Study by BoDean Co. asphalt plant confirms it exceeds Santa Rosa’s noise limits
The BoDean Co. asphalt plant in Santa Rosa routinely exceeds the noise limits set by the city, a study commissioned by the company has found. The new study confirms the findings of a June analysis paid for by a group of neighbors who for years have complained about noise, dust and noxious odors from the Maxwell Drive operation.
Both studies were conducted by professional sound engineering firms taking measurements from residential areas around the plant. Both reached the conclusion that noise from the plant exceeded city standards during daytime and nighttime hours when measured from the homes closest to the plant.
“There is no discrepancy as far as the results between the two studies,” BoDean general manager Bill Williams said.
That initial analysis, paid for by Citizens for Safe Neighborhoods, and a series of code enforcement complaints lodged against the facility by neighbors caused the city to open an investigation into the matter over the summer.
The first analysis, conducted by Petaluma acoustics firm Illingworth & Rodkin Inc., showed the plant exceeded the daytime limit of 60 decibels by up to 4 decibels. It exceeded the evening limit of 55 decibels by up to 9 decibels, and exceeded the nighttime limit of 50 decibels by up to 14 decibels.
The city’s noise thresholds are considered exceeded when levels are more than 5 decibels above the ambient noise levels established for various types of land uses.
As part of the investigation, the city asked BoDean to conduct its own study. The company hired RDG Acoustics of Larkspur and submitted a six-page preliminary analysis to the city this week.
That analysis was slightly different but still found that the plant violated the daytime and evening noise standards. The study found the plant exceeded the noise limits by up to 7 decibels during the daytime and 13 decibels at night.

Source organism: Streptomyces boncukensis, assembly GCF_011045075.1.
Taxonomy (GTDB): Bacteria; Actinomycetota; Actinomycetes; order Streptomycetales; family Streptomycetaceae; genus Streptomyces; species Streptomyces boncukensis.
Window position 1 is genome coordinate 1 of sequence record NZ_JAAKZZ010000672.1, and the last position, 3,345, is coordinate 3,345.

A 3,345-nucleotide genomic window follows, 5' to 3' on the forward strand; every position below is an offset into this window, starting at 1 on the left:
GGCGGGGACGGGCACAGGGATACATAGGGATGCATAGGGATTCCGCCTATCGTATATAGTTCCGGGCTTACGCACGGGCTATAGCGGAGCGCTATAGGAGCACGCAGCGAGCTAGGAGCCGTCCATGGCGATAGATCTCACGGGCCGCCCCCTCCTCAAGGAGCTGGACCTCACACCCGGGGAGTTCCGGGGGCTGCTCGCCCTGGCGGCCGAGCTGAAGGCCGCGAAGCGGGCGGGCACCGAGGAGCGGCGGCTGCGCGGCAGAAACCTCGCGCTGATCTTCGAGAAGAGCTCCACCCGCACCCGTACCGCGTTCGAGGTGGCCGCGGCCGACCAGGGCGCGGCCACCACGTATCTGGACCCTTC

But there is a potentially significant difference between the two studies.
The neighborhood-funded study concludes that the plant needs to conform to a lower decibel level, 55 decibels in the evening and 50 in the night, arguing that the areas where there readings were taken are covered by the strictest residential standards.
But the BoDean-funded study argues that slightly less restrictive standards apply because the area where the readings were taken, which has a mixture of single-family homes and apartments, is actually in a multifamily zoned area.
Such zones are covered by slightly less restrictive limits of 60 decibels in the daytime and evening, and 55 at night.
In either case, Williams said it is clear the plant has some work to do to come into compliance with the city’s noise ordinance.
“We’re committed to doing what it takes to get the noise levels down to meeting the city standards,” Williams said Thursday.
The plant is now performing additional studies to figure out how to do that. Adding complexity to the issue is that the noise at the plant is not produced by any single piece of equipment, but rather from the accumulation of noise from various machinery.
The report, which Williams stresses is preliminary, suggests reducing the noise created by eight different pieces of machinery at the plant between 10 and 20 decibels each.
The company will be exploring a number of possible solutions, such as muffling exhaust vents, installing new, quieter equipment or installing sound barriers. It has made no decisions and will present a plan to the city as soon as possible, Williams said.
Allen Thomas, the West End resident leading the opposition to the plant, said he was “pleasantly surprised” to hear the second study confirmed the findings of his group’s analysis. Thomas has questioned the plant’s claim that it has a legal right, because of its status as a grandfathered site, to operate 24/7 and has pushed for restrictions. Thomas said the solution seems pretty clear to him.
“Obviously, the thing that jumps out at me is for them to limit their hours of operation,” he said.
Editor’s note: This story has been revised to clarify that the city’s noise ordinance is only considered to have been violated if the noise levels in an area exceed the ambient noise criteria, which vary by land use, by more than 5 decibels.
You can reach Staff Writer Kevin McCallum at 521-5207 or firstname.lastname@example.org. On Twitter @srcitybeat.